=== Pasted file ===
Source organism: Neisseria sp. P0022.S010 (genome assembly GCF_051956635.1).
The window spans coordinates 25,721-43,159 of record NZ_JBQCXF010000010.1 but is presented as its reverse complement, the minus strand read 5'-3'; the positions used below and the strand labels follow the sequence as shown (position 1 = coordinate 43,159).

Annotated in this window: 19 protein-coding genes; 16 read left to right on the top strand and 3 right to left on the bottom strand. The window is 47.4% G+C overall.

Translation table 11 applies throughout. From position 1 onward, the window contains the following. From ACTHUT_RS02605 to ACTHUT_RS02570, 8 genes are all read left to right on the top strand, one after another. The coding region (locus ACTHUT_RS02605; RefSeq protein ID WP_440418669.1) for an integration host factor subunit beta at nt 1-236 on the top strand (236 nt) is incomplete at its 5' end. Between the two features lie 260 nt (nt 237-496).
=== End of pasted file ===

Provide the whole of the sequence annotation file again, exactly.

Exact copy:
Source organism: Neisseria sp. P0022.S010 (genome assembly GCF_051956635.1).
The window spans coordinates 25,721-43,159 of record NZ_JBQCXF010000010.1 but is presented as its reverse complement, the minus strand read 5'-3'; the positions used below and the strand labels follow the sequence as shown (position 1 = coordinate 43,159).

Annotated in this window: 19 protein-coding genes; 16 read left to right on the top strand and 3 right to left on the bottom strand. The window is 47.4% G+C overall.

Translation table 11 applies throughout. From position 1 onward, the window contains the following. From ACTHUT_RS02605 to ACTHUT_RS02570, 8 genes are all read left to right on the top strand, one after another. The coding region (locus ACTHUT_RS02605; RefSeq protein ID WP_440418669.1) for an integration host factor subunit beta at nt 1-236 on the top strand (236 nt) is incomplete at its 5' end. Between the two features lie 260 nt (nt 237-496).